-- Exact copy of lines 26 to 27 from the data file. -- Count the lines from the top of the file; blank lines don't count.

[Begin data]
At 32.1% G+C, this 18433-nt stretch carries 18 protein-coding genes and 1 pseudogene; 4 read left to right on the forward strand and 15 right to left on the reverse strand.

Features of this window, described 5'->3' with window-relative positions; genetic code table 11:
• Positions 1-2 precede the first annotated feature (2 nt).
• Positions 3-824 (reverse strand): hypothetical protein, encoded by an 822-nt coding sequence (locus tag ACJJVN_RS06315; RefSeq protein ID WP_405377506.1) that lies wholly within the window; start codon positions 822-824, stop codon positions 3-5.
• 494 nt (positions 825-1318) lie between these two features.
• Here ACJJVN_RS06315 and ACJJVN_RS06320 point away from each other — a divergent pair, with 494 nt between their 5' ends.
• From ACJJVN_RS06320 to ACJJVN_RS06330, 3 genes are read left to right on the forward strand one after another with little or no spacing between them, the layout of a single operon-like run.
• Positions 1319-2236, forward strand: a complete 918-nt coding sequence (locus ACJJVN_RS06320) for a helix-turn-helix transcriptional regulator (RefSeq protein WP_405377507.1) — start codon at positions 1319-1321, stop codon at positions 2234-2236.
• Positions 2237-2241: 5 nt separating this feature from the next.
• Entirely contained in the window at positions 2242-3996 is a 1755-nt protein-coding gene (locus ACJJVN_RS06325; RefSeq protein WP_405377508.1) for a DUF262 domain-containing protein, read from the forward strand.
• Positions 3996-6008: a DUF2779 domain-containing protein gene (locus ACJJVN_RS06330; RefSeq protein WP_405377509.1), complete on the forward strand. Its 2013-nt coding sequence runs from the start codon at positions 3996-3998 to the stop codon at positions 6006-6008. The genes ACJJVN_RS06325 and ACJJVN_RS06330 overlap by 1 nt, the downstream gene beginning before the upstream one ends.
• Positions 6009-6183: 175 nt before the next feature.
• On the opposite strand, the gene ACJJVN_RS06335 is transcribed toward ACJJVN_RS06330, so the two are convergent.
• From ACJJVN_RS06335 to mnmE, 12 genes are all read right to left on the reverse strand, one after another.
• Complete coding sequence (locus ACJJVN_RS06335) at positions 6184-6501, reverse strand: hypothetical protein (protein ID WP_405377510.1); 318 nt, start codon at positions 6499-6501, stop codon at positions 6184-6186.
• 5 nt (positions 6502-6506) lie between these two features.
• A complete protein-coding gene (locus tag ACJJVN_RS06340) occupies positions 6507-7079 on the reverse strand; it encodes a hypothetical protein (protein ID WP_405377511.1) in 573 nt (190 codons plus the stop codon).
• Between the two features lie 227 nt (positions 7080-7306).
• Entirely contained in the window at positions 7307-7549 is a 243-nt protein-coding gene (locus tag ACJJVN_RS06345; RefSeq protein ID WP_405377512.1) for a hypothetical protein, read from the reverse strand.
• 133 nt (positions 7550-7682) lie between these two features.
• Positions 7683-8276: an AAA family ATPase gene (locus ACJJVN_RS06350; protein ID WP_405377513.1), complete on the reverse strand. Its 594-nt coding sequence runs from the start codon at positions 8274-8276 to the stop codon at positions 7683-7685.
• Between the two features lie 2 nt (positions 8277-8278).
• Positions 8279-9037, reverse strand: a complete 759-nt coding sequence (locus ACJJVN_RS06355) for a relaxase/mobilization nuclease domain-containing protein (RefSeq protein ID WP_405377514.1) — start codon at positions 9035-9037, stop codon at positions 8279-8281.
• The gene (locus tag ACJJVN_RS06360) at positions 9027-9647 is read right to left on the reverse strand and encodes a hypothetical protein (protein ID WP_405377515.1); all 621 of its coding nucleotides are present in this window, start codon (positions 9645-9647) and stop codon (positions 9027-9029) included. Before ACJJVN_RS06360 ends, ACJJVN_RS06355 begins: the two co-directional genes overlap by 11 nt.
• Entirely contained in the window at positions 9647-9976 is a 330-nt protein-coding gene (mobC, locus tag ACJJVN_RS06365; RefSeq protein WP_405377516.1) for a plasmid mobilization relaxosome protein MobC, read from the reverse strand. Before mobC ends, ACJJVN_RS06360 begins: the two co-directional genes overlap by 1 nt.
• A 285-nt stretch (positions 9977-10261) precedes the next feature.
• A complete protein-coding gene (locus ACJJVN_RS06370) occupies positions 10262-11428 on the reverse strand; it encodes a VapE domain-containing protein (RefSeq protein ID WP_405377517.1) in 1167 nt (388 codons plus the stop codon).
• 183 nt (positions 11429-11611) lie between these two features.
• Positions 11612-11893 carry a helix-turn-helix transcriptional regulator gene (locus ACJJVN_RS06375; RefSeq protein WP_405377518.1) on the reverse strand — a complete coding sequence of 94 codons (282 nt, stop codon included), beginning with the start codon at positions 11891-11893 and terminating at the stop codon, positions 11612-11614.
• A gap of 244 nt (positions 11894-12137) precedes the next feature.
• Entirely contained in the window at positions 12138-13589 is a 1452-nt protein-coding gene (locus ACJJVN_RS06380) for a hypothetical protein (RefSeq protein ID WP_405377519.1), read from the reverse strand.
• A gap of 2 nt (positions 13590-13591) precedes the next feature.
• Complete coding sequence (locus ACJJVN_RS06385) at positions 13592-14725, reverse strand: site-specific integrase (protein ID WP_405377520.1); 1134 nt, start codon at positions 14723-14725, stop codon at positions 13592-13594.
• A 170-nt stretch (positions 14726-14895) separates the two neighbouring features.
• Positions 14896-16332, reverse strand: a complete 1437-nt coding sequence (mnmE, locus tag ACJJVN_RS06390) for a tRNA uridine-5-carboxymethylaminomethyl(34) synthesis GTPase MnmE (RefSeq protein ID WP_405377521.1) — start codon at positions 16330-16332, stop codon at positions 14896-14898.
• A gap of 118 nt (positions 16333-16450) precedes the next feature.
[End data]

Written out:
• A 285-nt stretch (positions 9977-10261) precedes the next feature.
• A complete protein-coding gene (locus ACJJVN_RS06370) occupies positions 10262-11428 on the reverse strand; it encodes a VapE domain-containing protein (RefSeq protein ID WP_405377517.1) in 1167 nt (388 codons plus the stop codon).